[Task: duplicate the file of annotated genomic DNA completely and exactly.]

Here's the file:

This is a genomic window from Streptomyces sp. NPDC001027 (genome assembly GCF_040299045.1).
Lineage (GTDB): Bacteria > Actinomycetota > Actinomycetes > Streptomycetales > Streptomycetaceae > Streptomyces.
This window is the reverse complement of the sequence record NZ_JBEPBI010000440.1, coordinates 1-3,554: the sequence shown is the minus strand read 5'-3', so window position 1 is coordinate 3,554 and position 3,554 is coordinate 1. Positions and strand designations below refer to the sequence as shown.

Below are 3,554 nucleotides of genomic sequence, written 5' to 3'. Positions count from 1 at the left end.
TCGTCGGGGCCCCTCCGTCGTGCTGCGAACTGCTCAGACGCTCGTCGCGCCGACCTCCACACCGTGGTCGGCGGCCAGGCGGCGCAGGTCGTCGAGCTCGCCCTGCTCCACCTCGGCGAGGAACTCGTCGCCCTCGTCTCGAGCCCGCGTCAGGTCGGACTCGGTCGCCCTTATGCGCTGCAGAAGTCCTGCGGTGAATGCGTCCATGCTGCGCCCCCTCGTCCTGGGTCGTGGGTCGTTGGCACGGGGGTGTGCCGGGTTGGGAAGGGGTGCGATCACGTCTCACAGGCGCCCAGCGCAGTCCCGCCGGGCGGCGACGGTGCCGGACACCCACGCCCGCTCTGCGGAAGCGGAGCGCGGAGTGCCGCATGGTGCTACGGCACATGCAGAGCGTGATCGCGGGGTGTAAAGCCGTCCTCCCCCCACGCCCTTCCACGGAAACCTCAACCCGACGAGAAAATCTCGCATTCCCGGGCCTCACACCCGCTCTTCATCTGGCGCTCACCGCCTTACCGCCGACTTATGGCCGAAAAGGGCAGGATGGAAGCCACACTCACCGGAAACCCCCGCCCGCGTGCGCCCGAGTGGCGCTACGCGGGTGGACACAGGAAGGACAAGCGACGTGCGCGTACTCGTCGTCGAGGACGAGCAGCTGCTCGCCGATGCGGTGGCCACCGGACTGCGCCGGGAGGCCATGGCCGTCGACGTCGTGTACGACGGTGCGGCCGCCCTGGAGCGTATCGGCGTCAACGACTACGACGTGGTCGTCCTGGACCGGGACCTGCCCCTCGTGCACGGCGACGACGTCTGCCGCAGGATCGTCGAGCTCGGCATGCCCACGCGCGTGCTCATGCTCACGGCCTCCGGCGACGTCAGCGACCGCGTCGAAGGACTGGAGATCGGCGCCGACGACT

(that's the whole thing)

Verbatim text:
This is a genomic window from Streptomyces sp. NPDC001027 (genome assembly GCF_040299045.1).
Lineage (GTDB): Bacteria > Actinomycetota > Actinomycetes > Streptomycetales > Streptomycetaceae > Streptomyces.
This window is the reverse complement of the sequence record NZ_JBEPBI010000440.1, coordinates 1-3,554: the sequence shown is the minus strand read 5'-3', so window position 1 is coordinate 3,554 and position 3,554 is coordinate 1. Positions and strand designations below refer to the sequence as shown.

Below are 3,554 nucleotides of genomic sequence, written 5' to 3'. Positions count from 1 at the left end.
TCGTCGGGGCCCCTCCGTCGTGCTGCGAACTGCTCAGACGCTCGTCGCGCCGACCTCCACACCGTGGTCGGCGGCCAGGCGGCGCAGGTCGTCGAGCTCGCCCTGCTCCACCTCGGCGAGGAACTCGTCGCCCTCGTCTCGAGCCCGCGTCAGGTCGGACTCGGTCGCCCTTATGCGCTGCAGAAGTCCTGCGGTGAATGCGTCCATGCTGCGCCCCCTCGTCCTGGGTCGTGGGTCGTTGGCACGGGGGTGTGCCGGGTTGGGAAGGGGTGCGATCACGTCTCACAGGCGCCCAGCGCAGTCCCGCCGGGCGGCGACGGTGCCGGACACCCACGCCCGCTCTGCGGAAGCGGAGCGCGGAGTGCCGCATGGTGCTACGGCACATGCAGAGCGTGATCGCGGGGTGTAAAGCCGTCCTCCCCCCACGCCCTTCCACGGAAACCTCAACCCGACGAGAAAATCTCGCATTCCCGGGCCTCACACCCGCTCTTCATCTGGCGCTCACCGCCTTACCGCCGACTTATGGCCGAAAAGGGCAGGATGGAAGCCACACTCACCGGAAACCCCCGCCCGCGTGCGCCCGAGTGGCGCTACGCGGGTGGACACAGGAAGGACAAGCGACGTGCGCGTACTCGTCGTCGAGGACGAGCAGCTGCTCGCCGATGCGGTGGCCACCGGACTGCGCCGGGAGGCCATGGCCGTCGACGTCGTGTACGACGGTGCGGCCGCCCTGGAGCGTATCGGCGTCAACGACTACGACGTGGTCGTCCTGGACCGGGACCTGCCCCTCGTGCACGGCGACGACGTCTGCCGCAGGATCGTCGAGCTCGGCATGCCCACGCGCGTGCTCATGCTCACGGCCTCCGGCGACGTCAGCGACCGCGTCGAAGGACTGGAGATCGGCGCCGACGACT